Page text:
3 Ways to Improve Your Credit Score

Related posts:

No items found.

View all


Move over GPA, there's another number that has an even greater effect on your lifestyle and future now that you're out in the real world—your credit score.

That 3-digit number calculated based on your credit mix, payment history and debt load—plays a key role in determining your ability to borrow money, get a new credit card, buy a car, get an apartment and even land a job. "A better credit score can open up doors of employment, better housing, and save you money in loan payments," says Sean McQuay, a credit card analyst at NerdWallet.

The most common credit score is the FICO score. It is calculated using software from Fair Isaac Corporation, which goes by the acronym FICO. Your FICO score can range from 300 to 850. The average FICO score is 695. Typically, anything above 680 is good and a FICO above 740 will qualify you for the best rates on loans, depending on the lender.

FICO scores are calculated from many different pieces of credit data grouped into five broad categories: new credit (10%), types of credit in use (10%), length of credit history (15%), the amounts you owe (30%), and, the most important, your payment history (35%).

Many millennials haven't given their credit score the respect it deserves. Two-thirds of young adults said they made a major credit mistake before age 30, a Credit Karma survey found. If you've found yourself in that camp, whether it's maxing out your credit cards or late payments, the good news is that it's fixable. But it takes time and work, so you'll want to get started soon. Try these strategies to boost your score from credit risk to credit gold:

Check the facts

Your first step to a better credit score is to review all of the information on your credit reports. One in 4 consumers find errors in their credit reports that could affect their credit scores, a Federal Trade Commission study found.

You can get free copies of your credit reports each year from the big three U.S. credit reporting agencies at AnnualCreditReport.com. Online services, such Quizzle.comCredit.com and CreditKarma.com, also offer free credit reports and credit scores as well as tools for how to raise your score.

What should you look for to find errors in your credit reports? Payments marked as late that you paid on time, records belonging to someone else or any negative marks that aren't accurate, says Michael Schreiber, editor-in-chief at Credit.com. If you find anything negative, contact the credit reporting bureaus to get the errors fixed as soon as you find them.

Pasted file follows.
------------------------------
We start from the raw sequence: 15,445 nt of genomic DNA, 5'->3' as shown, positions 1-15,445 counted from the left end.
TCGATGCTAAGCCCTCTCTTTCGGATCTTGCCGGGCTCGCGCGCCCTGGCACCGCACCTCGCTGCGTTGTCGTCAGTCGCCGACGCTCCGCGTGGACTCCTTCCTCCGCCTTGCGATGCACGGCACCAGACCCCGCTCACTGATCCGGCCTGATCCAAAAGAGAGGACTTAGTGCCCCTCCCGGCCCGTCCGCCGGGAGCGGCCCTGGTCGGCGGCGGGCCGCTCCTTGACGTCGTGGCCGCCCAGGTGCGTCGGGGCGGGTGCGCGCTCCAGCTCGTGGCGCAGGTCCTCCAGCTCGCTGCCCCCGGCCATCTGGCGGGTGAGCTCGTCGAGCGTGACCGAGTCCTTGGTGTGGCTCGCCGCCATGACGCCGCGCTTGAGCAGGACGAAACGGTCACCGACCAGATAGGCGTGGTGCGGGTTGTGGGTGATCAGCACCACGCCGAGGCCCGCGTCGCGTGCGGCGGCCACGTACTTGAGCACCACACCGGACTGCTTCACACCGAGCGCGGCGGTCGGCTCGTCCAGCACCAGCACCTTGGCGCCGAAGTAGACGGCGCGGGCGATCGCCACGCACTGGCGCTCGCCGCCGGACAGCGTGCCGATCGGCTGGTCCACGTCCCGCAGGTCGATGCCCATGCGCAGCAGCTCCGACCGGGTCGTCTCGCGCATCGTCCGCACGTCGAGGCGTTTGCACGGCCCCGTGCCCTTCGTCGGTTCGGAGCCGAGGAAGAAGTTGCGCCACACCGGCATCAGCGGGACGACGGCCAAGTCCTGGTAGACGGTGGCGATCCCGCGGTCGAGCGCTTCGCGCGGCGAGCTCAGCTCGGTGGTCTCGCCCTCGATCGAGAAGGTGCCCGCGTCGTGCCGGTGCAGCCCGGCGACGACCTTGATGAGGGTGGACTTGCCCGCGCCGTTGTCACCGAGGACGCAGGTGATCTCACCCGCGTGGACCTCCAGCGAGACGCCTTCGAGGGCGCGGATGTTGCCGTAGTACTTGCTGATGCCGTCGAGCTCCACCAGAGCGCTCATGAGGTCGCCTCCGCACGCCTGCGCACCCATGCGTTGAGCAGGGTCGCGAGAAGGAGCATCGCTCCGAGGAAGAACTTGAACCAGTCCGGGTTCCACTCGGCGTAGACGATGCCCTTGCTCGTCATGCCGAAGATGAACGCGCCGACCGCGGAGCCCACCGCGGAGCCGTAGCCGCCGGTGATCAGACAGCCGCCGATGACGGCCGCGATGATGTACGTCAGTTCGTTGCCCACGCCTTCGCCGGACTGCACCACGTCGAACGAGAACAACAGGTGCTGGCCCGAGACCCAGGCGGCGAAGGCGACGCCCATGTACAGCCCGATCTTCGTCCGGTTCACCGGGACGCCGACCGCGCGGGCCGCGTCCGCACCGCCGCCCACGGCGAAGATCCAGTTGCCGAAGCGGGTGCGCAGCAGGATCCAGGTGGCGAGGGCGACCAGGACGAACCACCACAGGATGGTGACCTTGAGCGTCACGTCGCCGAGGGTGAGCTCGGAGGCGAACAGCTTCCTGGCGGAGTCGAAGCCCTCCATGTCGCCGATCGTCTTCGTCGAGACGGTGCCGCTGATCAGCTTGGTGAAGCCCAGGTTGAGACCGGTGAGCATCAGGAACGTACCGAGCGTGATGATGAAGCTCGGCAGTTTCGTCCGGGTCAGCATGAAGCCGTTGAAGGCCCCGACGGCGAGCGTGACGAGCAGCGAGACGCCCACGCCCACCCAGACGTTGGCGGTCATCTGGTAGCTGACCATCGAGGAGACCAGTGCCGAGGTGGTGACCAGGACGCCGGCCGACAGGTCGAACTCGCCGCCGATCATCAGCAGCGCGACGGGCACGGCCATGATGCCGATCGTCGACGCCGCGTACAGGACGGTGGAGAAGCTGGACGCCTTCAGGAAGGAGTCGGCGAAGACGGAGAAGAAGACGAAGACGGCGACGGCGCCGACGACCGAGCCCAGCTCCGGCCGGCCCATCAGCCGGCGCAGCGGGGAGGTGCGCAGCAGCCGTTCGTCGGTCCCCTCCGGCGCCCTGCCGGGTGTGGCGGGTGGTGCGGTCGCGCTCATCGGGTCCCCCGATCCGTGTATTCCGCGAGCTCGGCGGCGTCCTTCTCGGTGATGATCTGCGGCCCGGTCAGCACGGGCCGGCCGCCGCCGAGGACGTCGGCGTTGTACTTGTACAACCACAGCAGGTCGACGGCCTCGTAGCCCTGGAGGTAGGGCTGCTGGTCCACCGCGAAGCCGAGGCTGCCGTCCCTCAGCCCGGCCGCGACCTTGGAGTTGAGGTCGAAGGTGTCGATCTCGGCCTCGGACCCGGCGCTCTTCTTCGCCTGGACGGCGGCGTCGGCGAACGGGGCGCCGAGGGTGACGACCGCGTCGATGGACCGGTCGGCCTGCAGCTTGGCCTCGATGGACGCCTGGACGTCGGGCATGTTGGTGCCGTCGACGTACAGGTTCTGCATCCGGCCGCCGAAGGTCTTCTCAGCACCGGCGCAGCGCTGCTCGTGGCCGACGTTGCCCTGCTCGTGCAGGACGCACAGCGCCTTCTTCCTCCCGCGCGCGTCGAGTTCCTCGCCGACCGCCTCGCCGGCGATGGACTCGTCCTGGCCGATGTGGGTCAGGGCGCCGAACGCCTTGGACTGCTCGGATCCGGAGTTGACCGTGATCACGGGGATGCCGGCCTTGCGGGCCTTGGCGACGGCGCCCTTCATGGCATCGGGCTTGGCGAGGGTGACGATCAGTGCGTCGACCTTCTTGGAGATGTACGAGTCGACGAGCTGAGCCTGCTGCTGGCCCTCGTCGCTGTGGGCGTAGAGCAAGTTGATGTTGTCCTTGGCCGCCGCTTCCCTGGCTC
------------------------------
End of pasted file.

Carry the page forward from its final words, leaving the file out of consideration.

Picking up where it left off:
Improve your ratios

Two ratios are important to your ability to borrow: credit utilization and debt-to-income.

"Credit utilization—your total outstanding balances compared with your total available credit limits—is one of the biggest factors in your credit score," says Bethy Hardeman, chief consumer advocate at Credit Karma. "Aim to keep your credit utilization under 30%," she advises, "although less is better."

If your ratio is out of whack, there's a few things you can do to improve it. Paying down balances is your best bet. You can also request an increase in your credit limit or even open a new card, but only if you won't run up your balances. "Each additional credit card you have can help keep your credit utilization rate low, if you're also able to keep your spending in check," Hardeman says.

"One surprising thing can damage your credit utilization ratio is closing old accounts. While it may seem responsible to cancel cards you're not using, this can actually damage your credit," Hardeman says. How? By decreasing the length of your credit history, which is factored into your score, and lowering your available credit.

Though it doesn't directly affect your credit score, keeping your debt-to-income ratio, which is your monthly amount of debt divided by your monthly income, below 36% can make you more attractive to lenders.  Why? A debt-to-income ratio below 36% gives lenders more confidence that you can pay back your debts. Bankrate provides a free calculator that can help you determine your debt-to-income ratio.

Go automatic

The most important thing you can do for your credit score is pay your bills on time and keep your spending under control, Schreiber says. Missing even one payment can ding your score up to score up to 110 points, according to credit bureau Equifax, and late payments can stay on your reports for as long as 10 years.

Setting up automatic payments is the best way to ensure you never miss a due date. Some companies even provide discounts to people who sign up for automatic payments. For example, CommonBond offers a 0.25% discount on your student loan rate if you sign up for autopay.

All these steps to boost your credit score take time. It could take six months to over a year before you see a significant change in your score, McQuay says. "Credit scores are designed to move slowly," he says. "It takes time to prove improvement in financial management."

A version of this story was originally published on Forbes.com.

No items found.

Subscribe to our newsletter: